As a child, Bird was fascinated by airplanes — even before his father introduced him to Orville Wright, the first pilot of a powered airplane. While still in his teens, Bird gained multiple pilot certifications, and in 1941 joined the U.S. Army Air Corps to help train pilots for World War II. Due to his extreme qualifications, Bird was able to fly virtually every aircraft the Army had, eventually including jets and helicopters. With that experience, he realized that pilots, as they flew higher, would need better systems to keep them safe from low oxygen levels. He invented and made them: the first Positive Pressure Inhalation Device came out in 1946. The idea came to him while flying, as he pictured air flowing over his plane’s wing, and air flowing into the lung. “In that lung is rudimentary air foils,” he said years later. “It’s like a million airplane wings all down through the lungs. In and out, all the way through, that facilitate your normal, spontaneous breathing. So it was just applying all this — taking it from aviation.”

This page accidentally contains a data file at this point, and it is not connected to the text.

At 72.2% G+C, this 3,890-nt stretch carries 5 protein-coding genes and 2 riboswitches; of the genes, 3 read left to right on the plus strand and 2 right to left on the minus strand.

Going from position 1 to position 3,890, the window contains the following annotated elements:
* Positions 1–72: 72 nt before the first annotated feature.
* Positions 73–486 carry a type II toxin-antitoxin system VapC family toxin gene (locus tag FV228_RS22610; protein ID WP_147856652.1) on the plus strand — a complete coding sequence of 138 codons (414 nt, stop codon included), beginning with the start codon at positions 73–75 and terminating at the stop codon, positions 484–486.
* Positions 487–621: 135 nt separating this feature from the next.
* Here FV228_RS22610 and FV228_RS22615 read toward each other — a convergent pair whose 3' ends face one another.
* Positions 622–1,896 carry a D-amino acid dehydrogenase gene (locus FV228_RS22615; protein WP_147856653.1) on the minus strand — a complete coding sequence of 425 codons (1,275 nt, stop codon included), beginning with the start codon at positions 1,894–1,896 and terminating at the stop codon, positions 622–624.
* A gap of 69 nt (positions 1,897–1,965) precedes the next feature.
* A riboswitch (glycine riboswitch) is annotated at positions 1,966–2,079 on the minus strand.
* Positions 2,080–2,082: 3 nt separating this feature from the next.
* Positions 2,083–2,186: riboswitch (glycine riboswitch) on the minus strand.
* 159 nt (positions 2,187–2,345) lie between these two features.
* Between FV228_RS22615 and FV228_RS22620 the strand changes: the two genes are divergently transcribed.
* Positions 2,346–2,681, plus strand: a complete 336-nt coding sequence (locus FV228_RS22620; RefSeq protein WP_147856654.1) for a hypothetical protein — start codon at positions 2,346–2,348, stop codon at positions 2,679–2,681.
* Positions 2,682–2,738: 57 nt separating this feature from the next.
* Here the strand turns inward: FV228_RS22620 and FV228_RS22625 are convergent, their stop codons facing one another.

To truly learn how the body worked, the military sent Bird to medical school to become a doctor. Thus Bird learned that doctors needed positive-pressure ventilation devices too, and by 1950 he had produced a medical respirator. The medical “Mark 7” Bird Respirator — a small transparent green box introduced in 1955 — is still used today. A smaller unit (the “Baby Bird”) followed in 1970, and dramatically lowered mortality in premature infants, whose lungs are often not fully developed. Well into his 80s, Bird still worked 12-hour days — and still flew his airplane. Well, airplanes: he had 21, including three helicopters, which he lent out to fight forest fires. The news show 60 Minutes profiled him in 2007; in 2008, President George W. Bush awarded Bird the Presidential Citizens Medal; in 2009, President Barack Obama awarded him the National Medal of Technology and Innovation. Dr. Bird died August 2. He was 94.